Friday, December 26, 2008

The Reality Of A Thing

"No nine year old daughter of mine would be wearing makeup and dressing like that."

"All that means is that you have different values than the mother you saw let her daughter dress like that."

"Oh."

A conversation something like the one above took place in group counseling one day when I was in rehab. It was not only an eye opener to the woman who was adamant her daughter would never be allowed to look like an adult before her time, it was an eye opener for me to hear how a difference in values was simply that and nothing more. It was a brand new perspective for me. I've often judged others (and still do) for having values differing from mine. I remember thinking something along the lines of "You mean I don't have to feel threatened by someone else choosing a different set of values than me?" Which is another spin on not making everything about me.

A few days ago I was thinking about what I'd bought dearest one for Christmas. I must've been attaching value to what I surmised because I realized I could only be having that train of thought by elevating myself to somewhere beyond reality. Then yesterday I was thinking about a post I'd read where someone described a certain individual, a sort of stereotypical description that wasn't favourable. I thought to myself, "What if that person simply was and there was no value attached, good or bad, to how he looked, that he simply was who he was?".

What I heard in rehab seems to be sinking to a deeper level. I am grateful. Ha. Attaching a value to even that, you see.

I think more than anything I've been influenced for several years by a little book. It has 31 short chapters and I read one every day. The author, Anthony DeMello, was a Jesuit priest from India. There are some great videos of his teaching on youtube that sum up much of what this little book has to say.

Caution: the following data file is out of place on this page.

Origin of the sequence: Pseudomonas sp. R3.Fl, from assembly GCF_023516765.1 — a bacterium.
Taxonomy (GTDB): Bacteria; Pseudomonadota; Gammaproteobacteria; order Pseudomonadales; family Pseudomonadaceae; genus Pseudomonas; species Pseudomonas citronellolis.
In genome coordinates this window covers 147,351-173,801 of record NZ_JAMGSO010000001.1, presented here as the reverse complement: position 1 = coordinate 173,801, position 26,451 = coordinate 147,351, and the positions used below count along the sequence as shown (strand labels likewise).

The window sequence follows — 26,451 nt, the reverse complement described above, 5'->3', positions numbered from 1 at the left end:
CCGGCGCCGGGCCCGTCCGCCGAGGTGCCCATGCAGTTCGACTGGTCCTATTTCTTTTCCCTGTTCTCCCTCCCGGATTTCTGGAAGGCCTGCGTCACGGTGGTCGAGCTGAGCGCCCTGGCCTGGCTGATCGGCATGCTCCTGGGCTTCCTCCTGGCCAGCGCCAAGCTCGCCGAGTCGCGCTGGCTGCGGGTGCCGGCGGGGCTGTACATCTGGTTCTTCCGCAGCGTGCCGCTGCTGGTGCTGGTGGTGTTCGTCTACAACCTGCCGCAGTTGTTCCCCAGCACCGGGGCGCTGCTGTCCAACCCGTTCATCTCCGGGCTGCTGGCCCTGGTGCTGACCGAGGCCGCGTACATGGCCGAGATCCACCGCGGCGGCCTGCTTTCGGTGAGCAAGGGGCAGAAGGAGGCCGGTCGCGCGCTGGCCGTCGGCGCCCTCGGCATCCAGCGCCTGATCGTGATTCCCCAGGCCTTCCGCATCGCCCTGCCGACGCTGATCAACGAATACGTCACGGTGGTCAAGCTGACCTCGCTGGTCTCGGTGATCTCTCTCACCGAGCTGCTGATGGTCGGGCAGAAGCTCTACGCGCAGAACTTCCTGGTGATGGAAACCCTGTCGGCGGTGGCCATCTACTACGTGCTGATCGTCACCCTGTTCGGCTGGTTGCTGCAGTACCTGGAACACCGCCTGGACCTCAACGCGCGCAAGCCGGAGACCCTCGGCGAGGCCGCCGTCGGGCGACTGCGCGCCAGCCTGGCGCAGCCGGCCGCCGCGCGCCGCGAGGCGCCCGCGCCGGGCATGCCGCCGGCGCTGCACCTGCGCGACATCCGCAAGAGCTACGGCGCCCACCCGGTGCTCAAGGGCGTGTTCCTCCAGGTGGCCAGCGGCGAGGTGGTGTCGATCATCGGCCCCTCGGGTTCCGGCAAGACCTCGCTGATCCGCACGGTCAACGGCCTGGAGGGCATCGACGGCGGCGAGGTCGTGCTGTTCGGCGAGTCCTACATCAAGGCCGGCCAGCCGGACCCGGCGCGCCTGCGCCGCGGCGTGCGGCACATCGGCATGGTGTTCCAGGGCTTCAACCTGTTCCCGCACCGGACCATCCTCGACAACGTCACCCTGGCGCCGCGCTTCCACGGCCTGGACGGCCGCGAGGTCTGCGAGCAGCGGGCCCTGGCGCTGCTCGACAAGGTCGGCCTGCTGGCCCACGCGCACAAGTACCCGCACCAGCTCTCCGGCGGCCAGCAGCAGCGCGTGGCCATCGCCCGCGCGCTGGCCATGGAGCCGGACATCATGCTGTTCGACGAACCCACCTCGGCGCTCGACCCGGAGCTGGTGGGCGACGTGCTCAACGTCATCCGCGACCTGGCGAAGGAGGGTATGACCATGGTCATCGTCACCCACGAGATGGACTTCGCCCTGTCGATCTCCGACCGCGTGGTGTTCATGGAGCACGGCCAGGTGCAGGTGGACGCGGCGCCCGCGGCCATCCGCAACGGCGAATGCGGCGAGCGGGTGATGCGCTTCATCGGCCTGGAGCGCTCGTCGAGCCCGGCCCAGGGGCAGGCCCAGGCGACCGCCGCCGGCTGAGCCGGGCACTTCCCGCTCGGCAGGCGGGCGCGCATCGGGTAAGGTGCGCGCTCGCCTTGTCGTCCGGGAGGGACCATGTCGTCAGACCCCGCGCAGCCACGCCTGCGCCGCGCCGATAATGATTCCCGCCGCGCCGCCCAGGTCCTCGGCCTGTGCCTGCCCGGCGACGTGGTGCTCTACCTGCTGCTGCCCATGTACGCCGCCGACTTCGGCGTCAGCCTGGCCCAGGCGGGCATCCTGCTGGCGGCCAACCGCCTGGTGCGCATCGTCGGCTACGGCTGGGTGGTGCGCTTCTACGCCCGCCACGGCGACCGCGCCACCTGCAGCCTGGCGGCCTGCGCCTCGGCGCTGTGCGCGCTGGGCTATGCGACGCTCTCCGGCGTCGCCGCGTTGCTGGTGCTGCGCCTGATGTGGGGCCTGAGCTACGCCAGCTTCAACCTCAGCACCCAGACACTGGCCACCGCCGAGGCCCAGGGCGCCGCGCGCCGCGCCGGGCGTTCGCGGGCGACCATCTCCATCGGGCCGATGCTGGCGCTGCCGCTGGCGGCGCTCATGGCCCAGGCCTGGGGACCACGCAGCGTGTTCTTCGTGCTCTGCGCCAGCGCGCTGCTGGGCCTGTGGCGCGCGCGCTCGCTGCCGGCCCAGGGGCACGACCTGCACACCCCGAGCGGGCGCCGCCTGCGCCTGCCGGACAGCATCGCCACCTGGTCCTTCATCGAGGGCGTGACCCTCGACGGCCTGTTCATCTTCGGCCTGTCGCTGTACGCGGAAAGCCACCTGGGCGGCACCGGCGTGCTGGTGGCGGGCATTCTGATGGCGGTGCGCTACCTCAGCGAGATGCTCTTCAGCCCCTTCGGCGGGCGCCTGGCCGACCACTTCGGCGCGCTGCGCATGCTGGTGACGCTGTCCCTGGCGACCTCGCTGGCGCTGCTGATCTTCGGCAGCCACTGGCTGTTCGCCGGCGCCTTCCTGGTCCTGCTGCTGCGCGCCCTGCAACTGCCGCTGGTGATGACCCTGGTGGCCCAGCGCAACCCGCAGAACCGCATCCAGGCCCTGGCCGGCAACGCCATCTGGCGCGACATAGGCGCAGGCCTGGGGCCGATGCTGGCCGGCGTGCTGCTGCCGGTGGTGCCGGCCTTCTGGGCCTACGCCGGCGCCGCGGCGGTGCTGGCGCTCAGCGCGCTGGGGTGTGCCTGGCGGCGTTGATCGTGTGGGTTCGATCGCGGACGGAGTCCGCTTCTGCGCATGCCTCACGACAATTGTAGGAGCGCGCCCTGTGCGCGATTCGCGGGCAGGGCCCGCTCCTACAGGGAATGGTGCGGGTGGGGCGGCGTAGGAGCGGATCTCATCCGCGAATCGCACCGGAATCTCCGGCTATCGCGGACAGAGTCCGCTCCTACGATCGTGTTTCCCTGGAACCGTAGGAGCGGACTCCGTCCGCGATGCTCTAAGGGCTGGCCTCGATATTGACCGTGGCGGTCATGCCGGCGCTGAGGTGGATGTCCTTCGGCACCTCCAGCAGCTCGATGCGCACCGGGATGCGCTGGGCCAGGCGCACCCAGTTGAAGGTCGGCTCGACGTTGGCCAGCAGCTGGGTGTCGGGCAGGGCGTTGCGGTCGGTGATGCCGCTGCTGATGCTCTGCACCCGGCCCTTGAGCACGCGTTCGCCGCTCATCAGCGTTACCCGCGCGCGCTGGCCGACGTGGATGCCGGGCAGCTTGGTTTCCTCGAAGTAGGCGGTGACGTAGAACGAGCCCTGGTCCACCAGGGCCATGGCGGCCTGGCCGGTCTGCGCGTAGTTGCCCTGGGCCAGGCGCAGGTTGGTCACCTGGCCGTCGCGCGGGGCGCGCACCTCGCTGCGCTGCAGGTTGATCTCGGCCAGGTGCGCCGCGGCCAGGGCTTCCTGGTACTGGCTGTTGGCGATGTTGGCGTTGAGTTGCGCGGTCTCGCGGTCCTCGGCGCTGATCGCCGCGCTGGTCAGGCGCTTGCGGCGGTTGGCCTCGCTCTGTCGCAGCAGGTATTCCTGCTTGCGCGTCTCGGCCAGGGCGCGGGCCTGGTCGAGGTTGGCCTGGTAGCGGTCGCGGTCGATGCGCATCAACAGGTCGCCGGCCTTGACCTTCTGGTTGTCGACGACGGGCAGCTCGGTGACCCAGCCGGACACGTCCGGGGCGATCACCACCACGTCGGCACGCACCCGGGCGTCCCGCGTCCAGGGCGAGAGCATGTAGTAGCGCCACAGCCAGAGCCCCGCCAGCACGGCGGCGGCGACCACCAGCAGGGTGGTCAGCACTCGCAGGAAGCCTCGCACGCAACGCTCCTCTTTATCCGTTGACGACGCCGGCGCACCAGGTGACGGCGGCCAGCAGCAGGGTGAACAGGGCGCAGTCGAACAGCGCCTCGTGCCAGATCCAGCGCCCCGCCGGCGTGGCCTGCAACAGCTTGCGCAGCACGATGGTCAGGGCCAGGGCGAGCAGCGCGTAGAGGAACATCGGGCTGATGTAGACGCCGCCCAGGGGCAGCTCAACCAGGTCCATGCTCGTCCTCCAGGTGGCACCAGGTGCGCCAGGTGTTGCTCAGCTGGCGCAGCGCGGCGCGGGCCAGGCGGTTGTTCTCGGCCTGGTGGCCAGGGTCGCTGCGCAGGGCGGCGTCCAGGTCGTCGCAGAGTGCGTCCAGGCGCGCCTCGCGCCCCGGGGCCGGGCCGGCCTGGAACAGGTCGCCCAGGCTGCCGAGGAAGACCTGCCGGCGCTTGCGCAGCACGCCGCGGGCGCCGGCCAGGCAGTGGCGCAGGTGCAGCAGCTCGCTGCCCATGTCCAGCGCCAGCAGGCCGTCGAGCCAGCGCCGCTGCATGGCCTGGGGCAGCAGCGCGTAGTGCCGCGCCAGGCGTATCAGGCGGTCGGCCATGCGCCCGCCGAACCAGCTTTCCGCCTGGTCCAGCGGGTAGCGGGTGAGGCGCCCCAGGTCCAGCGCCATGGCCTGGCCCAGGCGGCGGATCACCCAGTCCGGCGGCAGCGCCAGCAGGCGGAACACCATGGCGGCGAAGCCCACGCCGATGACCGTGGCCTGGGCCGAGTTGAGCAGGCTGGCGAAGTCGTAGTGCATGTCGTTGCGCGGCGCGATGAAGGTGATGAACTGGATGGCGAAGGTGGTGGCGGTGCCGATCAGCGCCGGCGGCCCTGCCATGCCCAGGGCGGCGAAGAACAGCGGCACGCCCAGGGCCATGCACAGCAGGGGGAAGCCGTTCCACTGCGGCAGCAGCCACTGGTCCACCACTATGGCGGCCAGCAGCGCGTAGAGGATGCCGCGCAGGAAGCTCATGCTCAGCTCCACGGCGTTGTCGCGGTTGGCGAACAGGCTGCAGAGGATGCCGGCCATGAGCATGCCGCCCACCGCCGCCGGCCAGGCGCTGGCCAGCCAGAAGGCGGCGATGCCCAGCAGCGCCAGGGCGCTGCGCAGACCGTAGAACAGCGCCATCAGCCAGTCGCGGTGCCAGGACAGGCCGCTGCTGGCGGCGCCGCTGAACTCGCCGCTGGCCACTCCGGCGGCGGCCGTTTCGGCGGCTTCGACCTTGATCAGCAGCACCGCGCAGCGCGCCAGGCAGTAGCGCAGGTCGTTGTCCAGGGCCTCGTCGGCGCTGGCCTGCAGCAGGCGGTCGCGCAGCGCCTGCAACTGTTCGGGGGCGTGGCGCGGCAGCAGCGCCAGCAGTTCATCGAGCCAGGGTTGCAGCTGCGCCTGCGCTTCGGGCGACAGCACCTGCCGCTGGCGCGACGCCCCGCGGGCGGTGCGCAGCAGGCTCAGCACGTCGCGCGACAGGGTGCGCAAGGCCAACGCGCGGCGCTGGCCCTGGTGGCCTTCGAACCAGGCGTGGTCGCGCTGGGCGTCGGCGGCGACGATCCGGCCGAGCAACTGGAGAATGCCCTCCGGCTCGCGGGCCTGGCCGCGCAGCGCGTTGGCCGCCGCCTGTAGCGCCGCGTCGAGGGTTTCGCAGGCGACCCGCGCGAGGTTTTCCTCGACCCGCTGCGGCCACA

A few days ago I read this little snippet for the umpteenth time:
"If you wish to get in touch with the reality of a thing, the first thing you must understand is that every idea distorts reality and is a barrier to seeing reality. The idea is not the reality, the idea "wine" is not wine, the idea "woman" is not this woman. If I really want to get in touch with the reality of this woman I must put aside my idea of womanness or Indianness and experience her in her thisness, her concreteness, her uniqueness. Unfortunately most people most of the time do not take the trouble to see things like this in their uniqueness; they just see the words or the ideas, they never look with the eyes of a child at this concrete, unique, fluffy, alive thing that is moving out there in front of them. They only see a sparrow, (or)they never see the wondrous marvel of this unique human being here in front of them. They only see an Indian peasant woman. The idea therefore is a barrier to the perception of reality.

....This thing or person is good or bad, ugly or beautiful. It is barrier enough to have the idea of Indian or peasant when I look at this concrete individual. But now I add a judgement and I say, "She is good," or "She is bad," or "She is attractive and beautiful," or "She is unattractive and ugly." That further prevents me from seeing her because she is neither good nor bad. She is "she" in all her uniqueness.....Good and bad are in relation to something outside them. Inasmuch as they suit my purpose or please my eyes, or help me, or threaten me, I call them good or bad."

That nine year old girl dressed like a young woman is not good or bad, neither is her mom. She is "she" in all her uniqueness. Free to have a different value system than mine. I often pray for eyes to see. Really see. (Then there are the moments when I want to be momentarily struck blind. Truth can sometimes be painful.)